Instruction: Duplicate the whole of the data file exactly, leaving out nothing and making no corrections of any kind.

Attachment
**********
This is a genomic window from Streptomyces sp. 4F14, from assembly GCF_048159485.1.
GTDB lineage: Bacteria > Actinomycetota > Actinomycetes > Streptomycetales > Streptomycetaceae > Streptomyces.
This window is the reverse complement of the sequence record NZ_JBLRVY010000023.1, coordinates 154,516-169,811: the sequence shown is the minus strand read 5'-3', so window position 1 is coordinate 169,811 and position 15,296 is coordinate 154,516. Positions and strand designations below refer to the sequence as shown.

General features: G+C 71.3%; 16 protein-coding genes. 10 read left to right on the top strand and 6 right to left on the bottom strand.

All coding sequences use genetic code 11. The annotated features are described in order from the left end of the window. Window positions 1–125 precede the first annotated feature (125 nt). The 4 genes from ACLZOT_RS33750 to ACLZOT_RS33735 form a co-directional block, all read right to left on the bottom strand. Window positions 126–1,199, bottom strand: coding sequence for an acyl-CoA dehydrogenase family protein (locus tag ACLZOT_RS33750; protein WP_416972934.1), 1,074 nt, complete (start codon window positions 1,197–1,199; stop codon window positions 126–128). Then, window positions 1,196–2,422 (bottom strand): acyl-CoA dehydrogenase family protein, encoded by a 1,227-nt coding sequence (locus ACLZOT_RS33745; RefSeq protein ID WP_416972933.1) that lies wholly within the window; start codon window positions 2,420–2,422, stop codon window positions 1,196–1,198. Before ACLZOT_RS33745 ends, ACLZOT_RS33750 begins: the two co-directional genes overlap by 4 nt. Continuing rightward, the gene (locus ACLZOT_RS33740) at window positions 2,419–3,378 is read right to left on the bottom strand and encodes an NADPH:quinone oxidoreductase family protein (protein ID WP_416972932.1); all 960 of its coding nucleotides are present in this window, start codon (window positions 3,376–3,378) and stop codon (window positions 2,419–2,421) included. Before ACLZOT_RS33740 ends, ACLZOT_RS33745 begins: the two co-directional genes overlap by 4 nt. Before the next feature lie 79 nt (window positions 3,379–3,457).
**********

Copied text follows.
This is a genomic window from Streptomyces sp. 4F14, from assembly GCF_048159485.1.
GTDB lineage: Bacteria > Actinomycetota > Actinomycetes > Streptomycetales > Streptomycetaceae > Streptomyces.
This window is the reverse complement of the sequence record NZ_JBLRVY010000023.1, coordinates 154,516-169,811: the sequence shown is the minus strand read 5'-3', so window position 1 is coordinate 169,811 and position 15,296 is coordinate 154,516. Positions and strand designations below refer to the sequence as shown.

General features: G+C 71.3%; 16 protein-coding genes. 10 read left to right on the top strand and 6 right to left on the bottom strand.

All coding sequences use genetic code 11. The annotated features are described in order from the left end of the window. Window positions 1–125 precede the first annotated feature (125 nt). The 4 genes from ACLZOT_RS33750 to ACLZOT_RS33735 form a co-directional block, all read right to left on the bottom strand. Window positions 126–1,199, bottom strand: coding sequence for an acyl-CoA dehydrogenase family protein (locus tag ACLZOT_RS33750; protein WP_416972934.1), 1,074 nt, complete (start codon window positions 1,197–1,199; stop codon window positions 126–128). Then, window positions 1,196–2,422 (bottom strand): acyl-CoA dehydrogenase family protein, encoded by a 1,227-nt coding sequence (locus ACLZOT_RS33745; RefSeq protein ID WP_416972933.1) that lies wholly within the window; start codon window positions 2,420–2,422, stop codon window positions 1,196–1,198. Before ACLZOT_RS33745 ends, ACLZOT_RS33750 begins: the two co-directional genes overlap by 4 nt. Continuing rightward, the gene (locus ACLZOT_RS33740) at window positions 2,419–3,378 is read right to left on the bottom strand and encodes an NADPH:quinone oxidoreductase family protein (protein ID WP_416972932.1); all 960 of its coding nucleotides are present in this window, start codon (window positions 3,376–3,378) and stop codon (window positions 2,419–2,421) included. Before ACLZOT_RS33740 ends, ACLZOT_RS33745 begins: the two co-directional genes overlap by 4 nt. Before the next feature lie 79 nt (window positions 3,379–3,457).